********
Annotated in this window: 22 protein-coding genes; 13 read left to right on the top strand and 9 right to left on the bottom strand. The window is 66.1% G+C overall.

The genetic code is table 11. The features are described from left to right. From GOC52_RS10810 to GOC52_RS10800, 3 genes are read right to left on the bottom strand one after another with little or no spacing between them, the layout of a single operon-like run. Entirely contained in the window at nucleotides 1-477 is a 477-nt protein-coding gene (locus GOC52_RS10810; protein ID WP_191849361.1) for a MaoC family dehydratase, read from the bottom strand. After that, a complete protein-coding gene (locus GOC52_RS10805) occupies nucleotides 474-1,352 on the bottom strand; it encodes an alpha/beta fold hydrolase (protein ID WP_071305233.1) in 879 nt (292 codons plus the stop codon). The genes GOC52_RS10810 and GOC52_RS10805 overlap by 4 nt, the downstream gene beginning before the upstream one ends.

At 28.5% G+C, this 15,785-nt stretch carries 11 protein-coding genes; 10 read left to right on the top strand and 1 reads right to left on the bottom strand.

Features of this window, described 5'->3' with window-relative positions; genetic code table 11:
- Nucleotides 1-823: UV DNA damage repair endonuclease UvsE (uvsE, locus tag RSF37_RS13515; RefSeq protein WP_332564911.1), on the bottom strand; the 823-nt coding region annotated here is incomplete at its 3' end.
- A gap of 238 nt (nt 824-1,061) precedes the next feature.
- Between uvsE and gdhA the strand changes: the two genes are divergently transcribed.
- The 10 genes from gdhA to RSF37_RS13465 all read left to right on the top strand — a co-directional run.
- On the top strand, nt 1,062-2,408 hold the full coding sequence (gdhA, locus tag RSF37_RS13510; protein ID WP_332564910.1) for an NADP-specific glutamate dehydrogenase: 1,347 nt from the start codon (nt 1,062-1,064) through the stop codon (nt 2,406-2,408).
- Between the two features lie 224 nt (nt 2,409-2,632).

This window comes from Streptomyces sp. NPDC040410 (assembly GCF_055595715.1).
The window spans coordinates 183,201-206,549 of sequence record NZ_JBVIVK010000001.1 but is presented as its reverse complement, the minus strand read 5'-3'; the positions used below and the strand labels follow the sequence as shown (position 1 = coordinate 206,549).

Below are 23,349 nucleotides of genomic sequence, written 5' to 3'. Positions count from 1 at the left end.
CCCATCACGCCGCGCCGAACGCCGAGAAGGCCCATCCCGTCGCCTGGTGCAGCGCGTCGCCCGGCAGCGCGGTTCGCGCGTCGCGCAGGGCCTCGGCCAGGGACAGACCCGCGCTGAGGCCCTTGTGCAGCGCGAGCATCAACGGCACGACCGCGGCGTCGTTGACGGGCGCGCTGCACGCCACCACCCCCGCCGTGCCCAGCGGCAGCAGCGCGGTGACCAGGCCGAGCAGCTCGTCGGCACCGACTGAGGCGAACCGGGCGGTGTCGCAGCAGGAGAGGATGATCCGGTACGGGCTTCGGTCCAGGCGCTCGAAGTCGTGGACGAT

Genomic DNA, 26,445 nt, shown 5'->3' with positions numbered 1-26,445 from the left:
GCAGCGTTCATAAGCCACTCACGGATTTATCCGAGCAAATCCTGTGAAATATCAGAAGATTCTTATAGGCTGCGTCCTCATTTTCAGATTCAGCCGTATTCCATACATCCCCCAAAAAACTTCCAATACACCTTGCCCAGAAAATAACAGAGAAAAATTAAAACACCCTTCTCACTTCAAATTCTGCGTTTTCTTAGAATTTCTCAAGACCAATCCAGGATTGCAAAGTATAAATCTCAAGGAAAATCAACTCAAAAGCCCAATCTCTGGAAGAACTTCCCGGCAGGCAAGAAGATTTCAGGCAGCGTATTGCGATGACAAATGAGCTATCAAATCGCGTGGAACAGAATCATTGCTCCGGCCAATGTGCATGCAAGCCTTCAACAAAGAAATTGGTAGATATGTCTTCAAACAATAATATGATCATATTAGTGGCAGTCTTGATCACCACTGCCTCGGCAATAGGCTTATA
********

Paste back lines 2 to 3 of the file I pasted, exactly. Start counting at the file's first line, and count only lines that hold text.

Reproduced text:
The genetic code is table 11. The features are described from left to right. From GOC52_RS10810 to GOC52_RS10800, 3 genes are read right to left on the bottom strand one after another with little or no spacing between them, the layout of a single operon-like run. Entirely contained in the window at nucleotides 1-477 is a 477-nt protein-coding gene (locus GOC52_RS10810; protein ID WP_191849361.1) for a MaoC family dehydratase, read from the bottom strand. After that, a complete protein-coding gene (locus GOC52_RS10805) occupies nucleotides 474-1,352 on the bottom strand; it encodes an alpha/beta fold hydrolase (protein ID WP_071305233.1) in 879 nt (292 codons plus the stop codon). The genes GOC52_RS10810 and GOC52_RS10805 overlap by 4 nt, the downstream gene beginning before the upstream one ends.

At 28.5% G+C, this 15,785-nt stretch carries 11 protein-coding genes; 10 read left to right on the top strand and 1 reads right to left on the bottom strand.